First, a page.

News of Yesteryear and Historic Williamsport is a section of the web site by Robin Van Auken dedicated to educating and entertaining visitors of all ages with stories and illustrations of Williamsport, Pennsylvania, and its surrounding towns.
Archaeology Find: Metate in Lycoming County, PA I’m taking advantage of the sunshine (aka coronavirus killer). I went fishing and foraging. I was a hunter-gatherer. See the first picture. These are ramps They are not spring onions although many people call them that. These are leek and you can use the entire
Archaeology Find: Bird Points for Arrows The weekend was pretty busy with interaction via email. We are inspiring conversations on typology, archaeology, local history, and artifact identification. Covid19 time indoors has been an opportunity for learning. This morning, how about bird points as a topic? They are also called jewel or gem
Archaeology Finds: Miscellaneous Points, Adze, Etc. The shared artifacts were found locally by Hunter Duffield. Hunter has been surface collecting in the Montoursville area and Dick Snyder called me and asked that I give him a hand. So let's look at the pictures. Picture 1 is a couple of Archaic points the
“They were driven from the lands on which they had settled and on April 18, 1752, Andrew Montour was commissioned by the governor to settle and reside upon these Indian lands, the Indians on July 2, 1750, having petitioned for such occupation, and arrangements having been made with them for such occupation at a place
The date was June 10th, 1778. In the east, the Revolutionary War raged and colonial forces under General George Washington were seeing key victories producing a turning point in the conflict. People living here in what would become Lycoming County PA were also part of that war. They were fighting for their lives against an
So, what does a forty-five-foot tall, forty-one-ton monument on private land, the Susquehannock Indians, an ex-bank president in Indian dress-up, and a magical place called Lockabar have in common? Well, historian Carl Becker once said it best, "history is an imaginative creation" and that tongue-in-cheek remark never bore more truth than the story of the
The postcard gallery from the collection of Richard and Miriam Mix, "A Bicentennial Postcard History of Williamsport," is available as a paperback book from Otto's Bookstore in downtown Williamsport. Richard and Miriam Mix, experts on regional history as well as America’s past, authored a book, “A Bicentennial Postcard History of Williamsport,” which contains colorful postcards
This postcard is from the collection of Richard and Miriam Mix, authors of "A Bicentennial Postcard History of Williamsport." "A Bicentennial Postcard History of Williamsport" is available as a paperback book from Otto's Bookstore in downtown Williamsport.
“Here’s your copy of Grit, Mrs. Jones.” Every week similar welcomed words are echoed hundreds of thousands of times from coast to coast by an army of eager, bright-faced boys. They are the happy ambassadors for America’s Greatest Family Newspaper. Grit’s Happy Ambassadors: Its 30,000 Boy Salesmen February 1962 Actually, Grit’s distribution through the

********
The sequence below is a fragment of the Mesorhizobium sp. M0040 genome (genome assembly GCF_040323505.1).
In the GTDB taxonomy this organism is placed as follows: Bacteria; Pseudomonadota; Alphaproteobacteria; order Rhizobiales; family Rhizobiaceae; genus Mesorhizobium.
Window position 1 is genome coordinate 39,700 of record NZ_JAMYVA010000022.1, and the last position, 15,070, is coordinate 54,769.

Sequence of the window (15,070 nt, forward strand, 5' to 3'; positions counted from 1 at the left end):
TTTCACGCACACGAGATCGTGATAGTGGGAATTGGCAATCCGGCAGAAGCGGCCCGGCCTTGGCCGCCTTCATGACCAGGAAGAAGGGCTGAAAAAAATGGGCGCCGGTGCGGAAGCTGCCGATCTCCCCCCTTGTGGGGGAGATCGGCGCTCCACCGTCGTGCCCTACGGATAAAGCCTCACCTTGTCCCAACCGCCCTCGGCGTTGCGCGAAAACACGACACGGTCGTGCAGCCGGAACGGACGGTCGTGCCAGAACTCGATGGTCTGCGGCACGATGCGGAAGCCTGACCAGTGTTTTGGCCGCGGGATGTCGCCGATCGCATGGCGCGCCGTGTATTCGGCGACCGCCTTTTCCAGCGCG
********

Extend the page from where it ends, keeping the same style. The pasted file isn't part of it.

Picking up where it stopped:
One of the most thriving commercial office and warehousing locations in the Williamsport area is the Water Tower Square at 1000 Commerce Drive, near the foot of Chestnut Street in Williamsport. It occupies the site of the former C.A. Reed Paper Products Company. C.A. Reed Paper Products Company was a flourishing part of Williamsport’s
Arrival of Europeans in Africa, by Nicolas Colibert (1750 - 1806). Engraving after a drawing by Amédée Fréret, Paris, 1795 made to celebrate the first abolition of slavery on 4 February 1794 . By Lou Hunsinger Jr. Williamsport Sun-Gazette The issue of the abolition of slavery excited great passions throughout the United States
The Susquehanna is a shallow river that flows about 440 miles, from Cooperstown to the Chesapeake Bay. Nearly 200 years ago, canals were used to transport goods and people instead of the river. Canal boats would use the river where it was deeper, or where dams had raised the water level. The Susquehanna, stretching approximately
The Revolutionary War era was a bloody and trying one for the early settlers of Lycoming County. One of the most important men of this period was Samuel Wallis, regarded as a hero by many, but also an anti-hero. Wallis was one of early Lycoming County’s largest landholder, owning thousands of acres of land
Williamsport and Lycoming County have contributed many outstanding men and women to the field of public service during the years at the local, state, and federal levels. One of the most distinguished of these was William Fisher Packer, who served as the 14th governor of the Commonwealth of Pennsylvania. Packer is the only Lycoming
The life of Tunnison Coryell, one of Lycoming County's and Williamsport's most notable men of accomplishment and finance in the 19th century, spans the period of Williamsport evolving from a sleepy frontier village to a city of diverse great industries. John F. Meginness writes in his "History of Lycoming County," "Tunnison Coryell was closely